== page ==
I can’t remember the last time I loved a book as much as I love this one. It’s an instant classic I will return to time after time. —Bethany Turner, Award-Winning Author of The Secret Life of Sarah Hollenbeck
Y’all must allow me to tell you how ardently I admire and love Jane Austen’s Pride and Prejudice and now this delightful Texas-located, ’80s-set adaptation of it. A.K. Pittman gave a unique spin to the beloved classic while staying true to its timeless themes. She managed to make Pudge & Prejudice relatable to this Gen-Xer who grew up over 8,000 miles away from where the book is located.
Like Elyse, I was in high school in the mid-’80s and a transferee from another place. Plenty of elements in the book, especially the music, evoked nostalgia. I was reminiscing the entire time I was reading it. The wit and fluidity of Ms. Pittman’s writing had me smiling and even misty-eyed at the end.
I was something to be overcome. Like, a stunt girlfriend. A dare to himself.
The use of first-person point-of-view to tell the story fits perfectly. I cannot imagine it told any other way. Being inside Elyse’s head gave me a deep sense of connection with her. The way she processed her feelings for Billy was really affecting. If Mr. Darcy hadn’t been one of my most favorite Book Boyfriends already, he’d be one after getting to know Billy Fitz in this book.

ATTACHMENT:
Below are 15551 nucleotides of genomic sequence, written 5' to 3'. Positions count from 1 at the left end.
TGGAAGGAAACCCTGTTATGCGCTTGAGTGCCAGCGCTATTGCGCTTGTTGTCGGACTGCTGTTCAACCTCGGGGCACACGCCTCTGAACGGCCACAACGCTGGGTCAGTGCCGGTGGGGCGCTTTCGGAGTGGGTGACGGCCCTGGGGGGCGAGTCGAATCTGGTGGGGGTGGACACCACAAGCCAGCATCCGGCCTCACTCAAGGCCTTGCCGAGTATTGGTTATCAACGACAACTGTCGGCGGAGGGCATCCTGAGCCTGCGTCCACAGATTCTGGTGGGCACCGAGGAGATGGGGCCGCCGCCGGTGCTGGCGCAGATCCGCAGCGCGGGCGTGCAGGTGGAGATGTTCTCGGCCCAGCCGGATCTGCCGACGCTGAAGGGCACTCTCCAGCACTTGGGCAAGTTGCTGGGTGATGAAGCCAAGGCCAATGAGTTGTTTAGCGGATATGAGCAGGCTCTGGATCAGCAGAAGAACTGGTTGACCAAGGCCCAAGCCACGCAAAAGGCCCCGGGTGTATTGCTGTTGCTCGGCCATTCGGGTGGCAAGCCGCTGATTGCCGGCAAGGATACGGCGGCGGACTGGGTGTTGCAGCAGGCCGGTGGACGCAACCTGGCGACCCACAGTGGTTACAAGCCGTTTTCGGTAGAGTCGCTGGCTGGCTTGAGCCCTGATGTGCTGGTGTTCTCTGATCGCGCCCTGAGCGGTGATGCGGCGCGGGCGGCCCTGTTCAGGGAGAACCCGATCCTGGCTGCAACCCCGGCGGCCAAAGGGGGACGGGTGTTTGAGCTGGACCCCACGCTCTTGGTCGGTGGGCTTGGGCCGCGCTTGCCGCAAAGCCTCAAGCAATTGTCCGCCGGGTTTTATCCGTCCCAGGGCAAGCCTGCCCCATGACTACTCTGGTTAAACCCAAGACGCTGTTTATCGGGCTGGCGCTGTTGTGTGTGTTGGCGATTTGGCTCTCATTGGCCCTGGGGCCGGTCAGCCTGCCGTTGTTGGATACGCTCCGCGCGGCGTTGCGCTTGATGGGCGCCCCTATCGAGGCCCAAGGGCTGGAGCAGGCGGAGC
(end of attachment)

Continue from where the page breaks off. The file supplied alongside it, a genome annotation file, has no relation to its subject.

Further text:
The characterizations are spot-on with some modifications to fit the revised setting and time period. Elyse’s prejudices against Billy were amplified by her own insecurities about her weight. Billy’s pride was reinforced by the adulation of the entire town because of his football prowess. All authentic additions to the story. Lottie’s belittling of Collin, however, may have been too much. It nearly renders her character unlikable. Jayne and Charlie are pretty close to the original. So are Caroline and Gage (Wickham). There’s a slight change in this version’s Lydia which I like.
Next to Bridget Jones’s Diary, Pudge & Prejudice is now on my Top Two favorite adaptations of Pride & Prejudice. Like the original, it is incredibly quotable. Here are some of my favorite lines from the book:
Somehow, since that first day of school–maybe since that first day of ever–I belonged to myself, and I was finding more than a few bits to embrace.
I don’t know when, exactly–when you started to mean more to me. My mind woke up in the middle of liking you.
Thanks to Lone Star Lit and Wander for giving me the opportunity to review this book. I highly recommend it for all fans of Jane Austen and of sweet romance.
Allison Pittman is an award-winning author of thirteen novels, including the Christy-nominated Sister Wife series and the critically acclaimed The Seamstress. An enthusiast for all of the writing world, Allison holds active leadership in her local American Christian Fiction Writers chapter, and she heads up a thriving critique group in the San Antonio area. When not writing, Allison teaches middle school English, working as a conduit to introduce her students to new, fresh literature. You can follow her around on Instagram or Twitter and keep up with her writing news on her Allison Pittman Author Facebook page. Here you’ll learn what’s going on with new books, next books, and day-to-day life with Allison and her husband, Mikey. You’ll also get a peek at Snax, the world’s worst dog.